I believe that if you want to employ a large number of people who can reliably pay their bills, seek healthcare without fear and contribute to the modern economy without suffering by it, our country should make it easier rather than harder for you to do so. And if you operate a publicly traded company, be it in tech, manufacturing, hospitality or anything else, every one of your stakeholders should be a shareholder and stakeholders should by law always make up a majority voting bloc of the company’s interests. The bevy of labor lawsuits against CKE Restaurants (Carl’s Jr, Hardee’s) and the over 13,000 child labor law violations for which Chipotle restaurants were just fined for , while their CEO’s continue to pocket staggering payouts should be proof of that need.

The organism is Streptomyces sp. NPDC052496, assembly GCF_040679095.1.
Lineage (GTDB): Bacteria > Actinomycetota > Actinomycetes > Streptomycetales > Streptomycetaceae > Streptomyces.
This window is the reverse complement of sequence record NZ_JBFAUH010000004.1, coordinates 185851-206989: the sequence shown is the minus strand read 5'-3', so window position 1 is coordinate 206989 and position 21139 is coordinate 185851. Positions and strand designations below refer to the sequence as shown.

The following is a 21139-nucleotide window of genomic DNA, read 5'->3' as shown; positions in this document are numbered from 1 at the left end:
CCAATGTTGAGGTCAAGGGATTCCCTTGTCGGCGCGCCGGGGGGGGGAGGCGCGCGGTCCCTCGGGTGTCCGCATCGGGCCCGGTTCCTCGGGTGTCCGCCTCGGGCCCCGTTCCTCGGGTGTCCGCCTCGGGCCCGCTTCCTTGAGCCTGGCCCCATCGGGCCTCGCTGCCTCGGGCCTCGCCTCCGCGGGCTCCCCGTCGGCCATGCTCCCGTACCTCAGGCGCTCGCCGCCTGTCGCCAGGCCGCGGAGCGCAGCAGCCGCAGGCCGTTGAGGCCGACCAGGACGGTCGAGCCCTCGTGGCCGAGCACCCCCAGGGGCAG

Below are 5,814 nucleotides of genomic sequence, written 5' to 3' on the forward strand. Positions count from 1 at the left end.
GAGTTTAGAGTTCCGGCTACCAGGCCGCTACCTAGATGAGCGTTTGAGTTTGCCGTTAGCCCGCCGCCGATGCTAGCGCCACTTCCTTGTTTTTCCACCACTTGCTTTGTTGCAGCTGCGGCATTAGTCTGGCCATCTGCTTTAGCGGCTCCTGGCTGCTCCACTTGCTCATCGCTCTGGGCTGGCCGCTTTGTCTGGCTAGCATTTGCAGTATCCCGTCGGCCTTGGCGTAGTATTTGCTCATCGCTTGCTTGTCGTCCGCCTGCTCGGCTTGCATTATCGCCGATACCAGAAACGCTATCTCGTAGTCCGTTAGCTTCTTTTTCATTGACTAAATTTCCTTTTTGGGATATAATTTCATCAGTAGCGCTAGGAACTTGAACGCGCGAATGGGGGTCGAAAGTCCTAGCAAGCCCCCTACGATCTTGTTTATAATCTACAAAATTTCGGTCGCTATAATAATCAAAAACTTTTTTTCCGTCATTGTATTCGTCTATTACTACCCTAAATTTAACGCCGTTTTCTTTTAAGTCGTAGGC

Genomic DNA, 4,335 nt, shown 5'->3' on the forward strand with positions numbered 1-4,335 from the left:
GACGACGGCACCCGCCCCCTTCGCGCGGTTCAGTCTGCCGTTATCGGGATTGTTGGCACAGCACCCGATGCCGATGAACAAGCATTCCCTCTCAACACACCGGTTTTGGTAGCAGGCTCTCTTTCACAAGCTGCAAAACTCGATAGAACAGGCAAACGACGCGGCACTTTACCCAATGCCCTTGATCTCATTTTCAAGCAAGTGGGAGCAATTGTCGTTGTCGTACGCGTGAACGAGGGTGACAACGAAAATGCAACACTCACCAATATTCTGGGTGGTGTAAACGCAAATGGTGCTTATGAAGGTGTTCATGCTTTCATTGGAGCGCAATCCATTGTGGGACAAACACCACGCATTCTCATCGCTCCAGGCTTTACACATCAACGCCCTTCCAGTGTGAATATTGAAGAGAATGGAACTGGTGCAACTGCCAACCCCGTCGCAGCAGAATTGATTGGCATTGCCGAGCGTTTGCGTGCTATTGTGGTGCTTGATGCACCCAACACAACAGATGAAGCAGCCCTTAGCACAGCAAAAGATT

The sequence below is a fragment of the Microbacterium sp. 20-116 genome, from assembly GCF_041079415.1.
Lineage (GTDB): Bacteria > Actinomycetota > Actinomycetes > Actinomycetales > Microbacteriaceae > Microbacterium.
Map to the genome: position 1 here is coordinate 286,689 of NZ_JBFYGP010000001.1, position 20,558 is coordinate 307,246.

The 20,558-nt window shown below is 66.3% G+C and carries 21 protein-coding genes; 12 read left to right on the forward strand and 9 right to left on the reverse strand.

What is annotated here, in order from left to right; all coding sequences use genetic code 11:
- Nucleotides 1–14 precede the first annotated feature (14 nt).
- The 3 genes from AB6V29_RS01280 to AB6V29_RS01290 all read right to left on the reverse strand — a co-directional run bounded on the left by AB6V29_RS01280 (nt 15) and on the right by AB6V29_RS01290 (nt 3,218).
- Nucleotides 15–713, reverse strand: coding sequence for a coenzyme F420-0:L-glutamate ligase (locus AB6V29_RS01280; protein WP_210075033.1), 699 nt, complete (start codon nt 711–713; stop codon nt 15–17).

If these seem like extreme suggestions to you, it is only because of how far to the opposite side we have become inured in this country. In the 1950’s, during the boom which would make the United States the world’s foremost economic power, a CEO at a company made twenty times what their typical worker took home. That’s a lot of money, and a fine incentive for the rat race and economic growth if you want it. The fact that the modern CEO makes 120 times their average worker’s salary has nothing to do with value or incentive and everything to do with avarice. The COVID-19 crisis has laid bare how appallingly inadequate our modern economy has become at serving the citizens of the United States, ostensibly the people whom it exists to support. We need bold, perhaps terrifying reforms to bring ourselves back to a place of sanity and some modicum of equality.